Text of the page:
Unitarian Universalism is almost alone among long standing religions in it’s willingness to adapt to current reality. And adapt is has, in spite of the irony of a religion with Abrahamic roots evolving. 

But even with it’s evolution, it is remarkable at how much the 1836 church shares with it’s current incarnation. Our predecessors rejected the idea of man as inherently evil. They emphasized science and reason, that no one religion has a monopoly on truth, that behaving ethically is of paramount importance, just as we do.

Even 175 years ago the emphasis in our church was on the things that are good about mankind, about focusing on the positive, rather than punitive elements of religion.

How lovely to know that we all have chosen a denomination that 175 years ago in this area, already had come to understand that religion should never be about exclusion and punishment, but instead about reason and empathy and compassion.

An ever growing body of research into mammalian behavior seems to suggest that empathy and compassion are built into our muddy genetic code.

This research suggests that the forces of natural selection long favored human beings with strong natural senses of ethics and morality. We are tribal creatures after all, and, while there is a short term advantage for unethical behavior, over the long haul, empathy for the lot of your tribal neighbors is to the advantage of all.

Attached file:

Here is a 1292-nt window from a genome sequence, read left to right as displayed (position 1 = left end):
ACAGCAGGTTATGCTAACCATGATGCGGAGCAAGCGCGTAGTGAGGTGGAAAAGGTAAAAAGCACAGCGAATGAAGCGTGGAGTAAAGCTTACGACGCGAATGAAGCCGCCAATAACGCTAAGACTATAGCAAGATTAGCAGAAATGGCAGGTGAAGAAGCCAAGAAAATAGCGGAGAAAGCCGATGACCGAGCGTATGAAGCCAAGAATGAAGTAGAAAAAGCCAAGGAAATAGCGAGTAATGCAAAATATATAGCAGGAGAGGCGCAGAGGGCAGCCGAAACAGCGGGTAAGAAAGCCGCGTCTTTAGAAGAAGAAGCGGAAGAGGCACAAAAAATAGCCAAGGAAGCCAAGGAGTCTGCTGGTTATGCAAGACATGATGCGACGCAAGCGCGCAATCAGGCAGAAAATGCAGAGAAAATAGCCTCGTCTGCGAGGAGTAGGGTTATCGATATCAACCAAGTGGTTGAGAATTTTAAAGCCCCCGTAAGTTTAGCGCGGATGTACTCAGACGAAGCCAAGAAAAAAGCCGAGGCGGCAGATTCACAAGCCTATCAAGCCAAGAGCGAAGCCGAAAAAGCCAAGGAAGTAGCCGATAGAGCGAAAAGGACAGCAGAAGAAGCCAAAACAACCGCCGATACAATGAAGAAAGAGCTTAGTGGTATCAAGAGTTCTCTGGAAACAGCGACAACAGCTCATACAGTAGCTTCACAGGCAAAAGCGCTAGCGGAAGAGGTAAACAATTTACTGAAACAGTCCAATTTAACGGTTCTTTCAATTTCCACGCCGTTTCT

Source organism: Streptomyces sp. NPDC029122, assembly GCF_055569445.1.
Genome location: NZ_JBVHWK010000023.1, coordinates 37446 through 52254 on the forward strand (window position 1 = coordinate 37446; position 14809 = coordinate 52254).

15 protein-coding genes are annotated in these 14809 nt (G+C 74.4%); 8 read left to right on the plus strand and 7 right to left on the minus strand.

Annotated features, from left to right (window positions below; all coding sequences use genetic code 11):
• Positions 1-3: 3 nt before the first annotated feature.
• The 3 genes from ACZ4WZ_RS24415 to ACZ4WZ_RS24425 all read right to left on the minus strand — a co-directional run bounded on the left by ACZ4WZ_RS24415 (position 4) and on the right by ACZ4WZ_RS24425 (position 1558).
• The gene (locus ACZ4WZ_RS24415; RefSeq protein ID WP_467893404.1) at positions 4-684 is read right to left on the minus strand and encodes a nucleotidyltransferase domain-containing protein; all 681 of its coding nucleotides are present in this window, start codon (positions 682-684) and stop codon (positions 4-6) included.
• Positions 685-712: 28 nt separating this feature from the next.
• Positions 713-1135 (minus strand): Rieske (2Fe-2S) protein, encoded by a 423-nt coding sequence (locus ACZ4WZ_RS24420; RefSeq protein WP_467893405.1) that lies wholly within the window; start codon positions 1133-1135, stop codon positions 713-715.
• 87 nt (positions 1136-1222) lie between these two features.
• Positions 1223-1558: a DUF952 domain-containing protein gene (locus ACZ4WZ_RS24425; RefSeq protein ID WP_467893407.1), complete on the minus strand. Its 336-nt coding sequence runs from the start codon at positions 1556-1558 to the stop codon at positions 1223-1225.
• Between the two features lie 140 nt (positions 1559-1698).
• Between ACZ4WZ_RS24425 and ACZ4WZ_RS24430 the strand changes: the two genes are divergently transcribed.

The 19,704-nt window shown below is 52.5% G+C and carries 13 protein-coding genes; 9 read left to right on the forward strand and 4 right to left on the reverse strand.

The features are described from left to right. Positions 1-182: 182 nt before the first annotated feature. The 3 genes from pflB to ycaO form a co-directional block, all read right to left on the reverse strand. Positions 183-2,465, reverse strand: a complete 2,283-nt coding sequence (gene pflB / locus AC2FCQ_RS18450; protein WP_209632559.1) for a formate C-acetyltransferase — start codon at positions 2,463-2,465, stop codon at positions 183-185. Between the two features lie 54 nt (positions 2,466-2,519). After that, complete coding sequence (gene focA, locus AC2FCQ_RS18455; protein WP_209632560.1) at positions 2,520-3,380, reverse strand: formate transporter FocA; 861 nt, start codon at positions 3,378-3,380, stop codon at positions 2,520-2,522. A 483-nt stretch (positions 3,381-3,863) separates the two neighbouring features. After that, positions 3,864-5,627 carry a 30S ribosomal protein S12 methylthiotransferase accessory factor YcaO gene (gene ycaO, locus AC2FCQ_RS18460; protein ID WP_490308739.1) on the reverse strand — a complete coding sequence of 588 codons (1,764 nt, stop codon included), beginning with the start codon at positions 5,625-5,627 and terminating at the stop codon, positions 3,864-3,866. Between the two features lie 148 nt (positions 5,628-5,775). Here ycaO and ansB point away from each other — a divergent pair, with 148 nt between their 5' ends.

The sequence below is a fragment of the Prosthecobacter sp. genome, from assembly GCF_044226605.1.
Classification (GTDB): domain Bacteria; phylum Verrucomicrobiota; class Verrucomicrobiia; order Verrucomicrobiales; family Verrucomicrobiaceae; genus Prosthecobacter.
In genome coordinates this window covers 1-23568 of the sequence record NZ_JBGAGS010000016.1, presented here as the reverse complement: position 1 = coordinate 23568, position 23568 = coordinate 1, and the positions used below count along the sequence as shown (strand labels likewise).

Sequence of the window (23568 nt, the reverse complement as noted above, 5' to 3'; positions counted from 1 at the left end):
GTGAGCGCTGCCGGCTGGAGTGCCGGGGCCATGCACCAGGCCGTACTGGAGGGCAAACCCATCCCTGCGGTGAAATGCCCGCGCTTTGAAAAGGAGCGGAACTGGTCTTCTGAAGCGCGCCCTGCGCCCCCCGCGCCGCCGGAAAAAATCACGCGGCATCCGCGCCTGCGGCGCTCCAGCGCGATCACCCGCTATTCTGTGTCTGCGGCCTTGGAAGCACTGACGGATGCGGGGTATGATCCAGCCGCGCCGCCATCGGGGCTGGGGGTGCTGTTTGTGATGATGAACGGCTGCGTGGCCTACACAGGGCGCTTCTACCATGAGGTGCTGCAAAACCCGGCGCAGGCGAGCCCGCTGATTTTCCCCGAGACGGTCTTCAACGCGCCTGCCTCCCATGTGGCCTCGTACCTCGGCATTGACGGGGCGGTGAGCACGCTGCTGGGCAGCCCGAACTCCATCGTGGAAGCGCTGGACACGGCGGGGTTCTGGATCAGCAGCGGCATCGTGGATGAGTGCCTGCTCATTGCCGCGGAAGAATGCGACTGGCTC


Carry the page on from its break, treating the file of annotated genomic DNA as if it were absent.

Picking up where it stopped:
Tapping into this intrinsic sense of empathetic behavior, this phenomena we call the Golden Rule, is the well spring of all that is good about humanity. 

Interestingly, over time, man began to wonder about the source of our natural impulse towards empathy, and persuasive souls, oblivious to the natural source of empathy and compassion, began advocating ausserweltliche, outerwordly  explanations for this expansive drive. The predominate religious model on planet earth came to promote an explanation for compassion that insists that humans are inherently sinful, and it is only by looking outside of ourselves, to an anthropomorphic supernatural being, that these sinful impulses can be overcome. Goodness, the model dictates, is outside of man.